Microsoft, like many other technology companies, regularly updates its Terms of Service. However, in recent days, Microsoft has generated concern among its users due to the latest changes to be introduced in said document, which They will enter into force at the end of this month.September 30th.
Apparently, the ambiguity of the new clauses suggests the possibility that the company is planning to use the personal data collected from users (of products and platforms as popular as Windows, Office, Teams, Skype or Xbox) to train your own AI models.
This uncertainty has led Mozilla to hire nine privacy experts, including privacy lawyers and activists, to review Microsoft’s new terms of service. The only conclusion they could come to is that these legal terms are difficult to understand even for experts —let’s not talk about the user on foot, the one most affected by the potential change—.
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The only clear thing is that nothing is clear
This, of course, raises concerns about the clarity and transparency of Microsoft’s privacy policies, and has led Mozilla to launch a petition addressed to the Redmond company in which requires them to be clearer about their intentions and explain if you plan to use user data for AI training purposes.
This is what the full petition description says:
Ask Microsoft: Are you using our personal data to train AI?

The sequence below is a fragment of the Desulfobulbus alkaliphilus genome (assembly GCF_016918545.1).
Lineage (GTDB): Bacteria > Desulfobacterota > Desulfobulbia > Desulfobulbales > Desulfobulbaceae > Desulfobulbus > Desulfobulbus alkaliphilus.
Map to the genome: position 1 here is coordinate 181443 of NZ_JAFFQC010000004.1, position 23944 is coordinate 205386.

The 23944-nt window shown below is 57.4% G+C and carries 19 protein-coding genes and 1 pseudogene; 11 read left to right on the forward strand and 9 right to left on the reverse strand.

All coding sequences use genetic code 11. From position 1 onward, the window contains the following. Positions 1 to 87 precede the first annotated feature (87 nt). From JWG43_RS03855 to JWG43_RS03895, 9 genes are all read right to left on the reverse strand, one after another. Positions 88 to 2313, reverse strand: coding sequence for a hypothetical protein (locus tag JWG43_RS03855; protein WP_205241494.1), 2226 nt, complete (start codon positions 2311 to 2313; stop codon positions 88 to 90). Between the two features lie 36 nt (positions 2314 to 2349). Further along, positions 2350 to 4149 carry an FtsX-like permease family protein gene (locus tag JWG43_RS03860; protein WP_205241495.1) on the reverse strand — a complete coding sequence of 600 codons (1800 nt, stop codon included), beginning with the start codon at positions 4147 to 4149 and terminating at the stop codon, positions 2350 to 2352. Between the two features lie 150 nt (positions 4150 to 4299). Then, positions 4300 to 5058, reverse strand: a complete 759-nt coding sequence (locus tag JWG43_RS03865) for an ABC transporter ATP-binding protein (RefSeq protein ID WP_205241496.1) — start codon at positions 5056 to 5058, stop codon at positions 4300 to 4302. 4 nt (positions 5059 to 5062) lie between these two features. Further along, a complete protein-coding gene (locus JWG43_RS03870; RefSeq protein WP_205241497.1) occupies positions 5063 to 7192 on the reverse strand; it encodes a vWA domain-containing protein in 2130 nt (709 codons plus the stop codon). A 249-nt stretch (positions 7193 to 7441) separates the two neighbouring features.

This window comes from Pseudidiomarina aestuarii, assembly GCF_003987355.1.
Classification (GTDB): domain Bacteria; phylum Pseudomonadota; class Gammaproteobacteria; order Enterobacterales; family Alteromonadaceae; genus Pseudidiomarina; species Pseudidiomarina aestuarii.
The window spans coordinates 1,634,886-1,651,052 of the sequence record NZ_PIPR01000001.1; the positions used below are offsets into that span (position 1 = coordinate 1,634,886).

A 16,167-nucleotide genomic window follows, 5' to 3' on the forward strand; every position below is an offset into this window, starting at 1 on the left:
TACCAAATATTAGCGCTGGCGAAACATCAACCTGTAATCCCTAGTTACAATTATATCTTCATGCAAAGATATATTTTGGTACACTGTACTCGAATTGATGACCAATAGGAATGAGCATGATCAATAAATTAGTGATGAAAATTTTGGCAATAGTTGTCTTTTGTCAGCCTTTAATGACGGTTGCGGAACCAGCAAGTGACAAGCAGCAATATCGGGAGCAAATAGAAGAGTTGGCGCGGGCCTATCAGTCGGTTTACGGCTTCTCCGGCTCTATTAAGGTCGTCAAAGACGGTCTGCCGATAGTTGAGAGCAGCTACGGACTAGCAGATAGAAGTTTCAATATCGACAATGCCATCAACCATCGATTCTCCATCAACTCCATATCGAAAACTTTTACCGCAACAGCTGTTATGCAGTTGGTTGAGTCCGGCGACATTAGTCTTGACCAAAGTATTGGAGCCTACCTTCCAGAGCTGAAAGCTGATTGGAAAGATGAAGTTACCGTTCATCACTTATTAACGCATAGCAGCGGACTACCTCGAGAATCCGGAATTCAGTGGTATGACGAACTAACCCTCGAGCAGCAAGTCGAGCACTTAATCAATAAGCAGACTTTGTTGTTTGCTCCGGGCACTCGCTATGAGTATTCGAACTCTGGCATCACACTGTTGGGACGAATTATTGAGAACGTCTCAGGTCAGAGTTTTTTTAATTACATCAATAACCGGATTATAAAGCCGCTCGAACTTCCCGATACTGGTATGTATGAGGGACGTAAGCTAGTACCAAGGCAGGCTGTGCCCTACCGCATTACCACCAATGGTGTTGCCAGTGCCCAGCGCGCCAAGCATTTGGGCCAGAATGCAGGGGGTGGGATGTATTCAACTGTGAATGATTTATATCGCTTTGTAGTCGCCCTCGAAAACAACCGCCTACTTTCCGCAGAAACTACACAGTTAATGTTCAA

Four lawyers, three privacy experts, and two activists looked at Microsoft’s new Service Agreement, which goes into effect on September 30, and none of our experts could say whether Microsoft plans to use your personal data, including audio, video, and chat and Attachments from 130 products, including Office, Skype, Teams, and Xbox, to train your AI models.
If nine privacy experts can’t figure out what Microsoft does with your data, what chance does the average person have? That is why we ask Microsoft to say if they are going to use our personal data to train their AI.
Until now, Microsoft has not provided a definitive answer. about his intentions. The ambiguity of its terms of service has created uncertainty among users, who wonder if their personal data could be used without their consent to improve the company’s AI models.
This case raises a fundamental debate about data privacy in the digital age. As tech companies continue to develop new models of artificial intelligence, it becomes crucial that users understand – or at least can understand – how their personal data is used.
Note: From Genbeta we have contacted Microsoft to clarify this same matter. We will incorporate your response into this article when it occurs.
Image | Pixabay
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